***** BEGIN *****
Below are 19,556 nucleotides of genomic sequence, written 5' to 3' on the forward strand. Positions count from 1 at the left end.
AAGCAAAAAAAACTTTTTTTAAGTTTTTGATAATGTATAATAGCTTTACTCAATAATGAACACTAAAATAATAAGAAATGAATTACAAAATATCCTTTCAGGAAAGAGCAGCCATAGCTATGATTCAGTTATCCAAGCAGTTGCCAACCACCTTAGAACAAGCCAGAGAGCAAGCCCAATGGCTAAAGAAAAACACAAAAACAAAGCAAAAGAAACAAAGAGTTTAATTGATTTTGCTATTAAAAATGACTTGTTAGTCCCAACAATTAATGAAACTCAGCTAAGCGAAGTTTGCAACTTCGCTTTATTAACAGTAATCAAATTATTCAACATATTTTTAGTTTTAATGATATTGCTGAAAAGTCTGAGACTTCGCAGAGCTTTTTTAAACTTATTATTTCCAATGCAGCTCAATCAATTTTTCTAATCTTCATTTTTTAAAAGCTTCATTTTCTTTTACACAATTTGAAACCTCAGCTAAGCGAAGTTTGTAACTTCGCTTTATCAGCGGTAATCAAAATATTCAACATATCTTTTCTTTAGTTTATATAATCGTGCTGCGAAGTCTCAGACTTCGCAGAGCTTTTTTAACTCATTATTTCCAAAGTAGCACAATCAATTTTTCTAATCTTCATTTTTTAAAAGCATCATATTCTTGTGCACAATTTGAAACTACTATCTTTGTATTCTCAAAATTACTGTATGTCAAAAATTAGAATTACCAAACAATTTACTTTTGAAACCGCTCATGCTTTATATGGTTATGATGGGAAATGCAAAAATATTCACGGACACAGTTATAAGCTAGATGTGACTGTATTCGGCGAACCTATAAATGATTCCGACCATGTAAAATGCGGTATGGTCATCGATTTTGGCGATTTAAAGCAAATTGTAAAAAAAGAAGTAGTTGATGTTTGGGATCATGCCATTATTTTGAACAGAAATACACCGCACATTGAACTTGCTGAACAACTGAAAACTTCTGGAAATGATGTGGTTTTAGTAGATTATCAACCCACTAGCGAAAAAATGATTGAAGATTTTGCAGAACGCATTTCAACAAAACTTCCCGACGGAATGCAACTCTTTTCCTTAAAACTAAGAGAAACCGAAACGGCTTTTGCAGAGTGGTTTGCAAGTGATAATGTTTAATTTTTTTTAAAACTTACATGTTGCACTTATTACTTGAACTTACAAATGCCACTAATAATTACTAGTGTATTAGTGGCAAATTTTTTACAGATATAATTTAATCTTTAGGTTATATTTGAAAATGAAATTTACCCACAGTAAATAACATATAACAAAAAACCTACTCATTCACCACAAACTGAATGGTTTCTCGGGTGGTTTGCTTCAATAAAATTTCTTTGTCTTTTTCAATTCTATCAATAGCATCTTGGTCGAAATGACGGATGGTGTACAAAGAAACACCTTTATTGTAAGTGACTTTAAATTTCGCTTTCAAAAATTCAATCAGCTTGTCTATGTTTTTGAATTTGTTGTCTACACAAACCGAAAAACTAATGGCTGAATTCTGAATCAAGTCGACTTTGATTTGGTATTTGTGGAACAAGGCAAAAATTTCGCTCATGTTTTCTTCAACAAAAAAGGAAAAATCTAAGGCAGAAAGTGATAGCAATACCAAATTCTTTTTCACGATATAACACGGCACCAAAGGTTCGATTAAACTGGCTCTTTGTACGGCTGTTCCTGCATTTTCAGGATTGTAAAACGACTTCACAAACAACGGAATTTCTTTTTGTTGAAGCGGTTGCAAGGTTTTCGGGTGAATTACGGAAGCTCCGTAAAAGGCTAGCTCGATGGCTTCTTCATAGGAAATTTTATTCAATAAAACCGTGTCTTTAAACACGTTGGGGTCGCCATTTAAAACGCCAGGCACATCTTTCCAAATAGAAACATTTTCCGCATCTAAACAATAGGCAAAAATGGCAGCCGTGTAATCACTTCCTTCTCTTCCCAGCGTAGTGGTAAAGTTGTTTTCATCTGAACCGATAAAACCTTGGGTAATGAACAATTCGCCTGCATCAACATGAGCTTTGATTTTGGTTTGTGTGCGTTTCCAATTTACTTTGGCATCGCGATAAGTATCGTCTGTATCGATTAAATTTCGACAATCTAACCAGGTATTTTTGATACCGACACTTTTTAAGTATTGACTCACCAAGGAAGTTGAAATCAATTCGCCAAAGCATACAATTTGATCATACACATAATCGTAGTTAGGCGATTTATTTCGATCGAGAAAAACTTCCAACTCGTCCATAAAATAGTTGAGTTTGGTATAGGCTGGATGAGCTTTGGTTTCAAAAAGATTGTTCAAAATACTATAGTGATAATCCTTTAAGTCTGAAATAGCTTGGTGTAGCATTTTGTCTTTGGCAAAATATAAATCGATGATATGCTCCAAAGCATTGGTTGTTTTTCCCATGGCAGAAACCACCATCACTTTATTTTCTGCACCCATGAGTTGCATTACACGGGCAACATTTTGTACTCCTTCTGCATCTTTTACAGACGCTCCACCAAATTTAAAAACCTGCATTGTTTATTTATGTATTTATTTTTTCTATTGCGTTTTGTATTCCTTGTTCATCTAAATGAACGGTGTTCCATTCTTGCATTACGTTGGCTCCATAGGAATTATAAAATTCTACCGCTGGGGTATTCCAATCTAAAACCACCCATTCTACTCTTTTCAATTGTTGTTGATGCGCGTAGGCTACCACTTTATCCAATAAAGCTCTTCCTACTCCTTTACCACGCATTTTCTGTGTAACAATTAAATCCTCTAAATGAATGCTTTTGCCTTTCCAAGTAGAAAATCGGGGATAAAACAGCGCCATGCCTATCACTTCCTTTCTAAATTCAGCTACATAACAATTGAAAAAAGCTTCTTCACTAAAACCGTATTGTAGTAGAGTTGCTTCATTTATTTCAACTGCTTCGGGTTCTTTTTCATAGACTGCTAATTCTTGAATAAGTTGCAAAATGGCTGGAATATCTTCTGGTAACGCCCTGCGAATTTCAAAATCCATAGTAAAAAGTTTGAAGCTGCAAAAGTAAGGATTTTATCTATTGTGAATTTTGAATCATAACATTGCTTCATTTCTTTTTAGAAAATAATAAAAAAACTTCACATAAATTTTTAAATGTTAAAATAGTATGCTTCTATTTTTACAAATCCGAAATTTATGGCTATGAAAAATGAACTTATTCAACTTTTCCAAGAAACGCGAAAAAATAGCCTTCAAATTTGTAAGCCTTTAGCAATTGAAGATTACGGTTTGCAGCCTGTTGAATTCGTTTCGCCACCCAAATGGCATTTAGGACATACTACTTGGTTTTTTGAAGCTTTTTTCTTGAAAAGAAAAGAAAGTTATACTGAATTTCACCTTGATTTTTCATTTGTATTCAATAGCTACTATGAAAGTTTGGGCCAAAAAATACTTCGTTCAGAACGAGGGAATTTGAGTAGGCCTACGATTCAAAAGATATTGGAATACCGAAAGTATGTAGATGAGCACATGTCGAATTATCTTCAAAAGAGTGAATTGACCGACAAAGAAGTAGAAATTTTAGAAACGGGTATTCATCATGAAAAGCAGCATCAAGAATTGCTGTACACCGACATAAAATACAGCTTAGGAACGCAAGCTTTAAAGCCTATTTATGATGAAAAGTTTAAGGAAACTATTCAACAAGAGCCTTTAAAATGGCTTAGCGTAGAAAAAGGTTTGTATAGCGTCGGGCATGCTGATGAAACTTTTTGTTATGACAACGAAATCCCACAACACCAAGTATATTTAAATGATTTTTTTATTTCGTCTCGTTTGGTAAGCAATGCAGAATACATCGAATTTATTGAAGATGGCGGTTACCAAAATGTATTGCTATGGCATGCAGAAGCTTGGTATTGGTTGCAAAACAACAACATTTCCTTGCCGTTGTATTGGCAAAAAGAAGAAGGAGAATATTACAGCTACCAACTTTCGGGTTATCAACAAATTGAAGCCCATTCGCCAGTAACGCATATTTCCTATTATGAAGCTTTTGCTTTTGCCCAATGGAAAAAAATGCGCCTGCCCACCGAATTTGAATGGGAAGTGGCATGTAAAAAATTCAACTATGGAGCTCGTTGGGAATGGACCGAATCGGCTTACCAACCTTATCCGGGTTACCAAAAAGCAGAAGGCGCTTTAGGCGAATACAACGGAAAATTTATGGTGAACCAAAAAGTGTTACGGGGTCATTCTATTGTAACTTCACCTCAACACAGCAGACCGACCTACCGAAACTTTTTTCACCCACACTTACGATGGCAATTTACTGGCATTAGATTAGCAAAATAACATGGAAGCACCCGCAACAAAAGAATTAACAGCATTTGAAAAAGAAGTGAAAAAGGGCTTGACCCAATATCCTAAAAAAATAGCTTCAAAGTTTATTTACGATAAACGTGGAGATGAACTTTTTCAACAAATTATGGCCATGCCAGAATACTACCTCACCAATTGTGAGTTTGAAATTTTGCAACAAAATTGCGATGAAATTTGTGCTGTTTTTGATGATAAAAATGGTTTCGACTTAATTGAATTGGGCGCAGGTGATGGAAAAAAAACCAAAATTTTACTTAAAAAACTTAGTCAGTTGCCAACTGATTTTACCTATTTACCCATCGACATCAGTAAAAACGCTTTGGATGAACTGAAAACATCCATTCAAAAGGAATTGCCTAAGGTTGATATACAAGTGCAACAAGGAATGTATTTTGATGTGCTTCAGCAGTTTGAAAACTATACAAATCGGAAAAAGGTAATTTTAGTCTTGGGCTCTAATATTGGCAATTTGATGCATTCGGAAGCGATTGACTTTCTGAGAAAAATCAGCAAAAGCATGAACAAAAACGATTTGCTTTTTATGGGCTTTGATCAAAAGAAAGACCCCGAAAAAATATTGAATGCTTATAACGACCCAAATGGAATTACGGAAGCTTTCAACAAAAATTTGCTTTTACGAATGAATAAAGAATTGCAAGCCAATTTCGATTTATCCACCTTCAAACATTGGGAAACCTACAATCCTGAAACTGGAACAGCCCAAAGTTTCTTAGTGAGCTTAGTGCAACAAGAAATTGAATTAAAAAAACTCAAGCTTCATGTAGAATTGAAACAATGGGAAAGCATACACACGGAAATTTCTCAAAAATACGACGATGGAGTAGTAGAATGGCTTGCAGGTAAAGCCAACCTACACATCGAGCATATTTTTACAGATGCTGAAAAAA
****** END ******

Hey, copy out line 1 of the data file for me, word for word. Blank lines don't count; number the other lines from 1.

Below are 19,556 nucleotides of genomic sequence, written 5' to 3' on the forward strand. Positions count from 1 at the left end.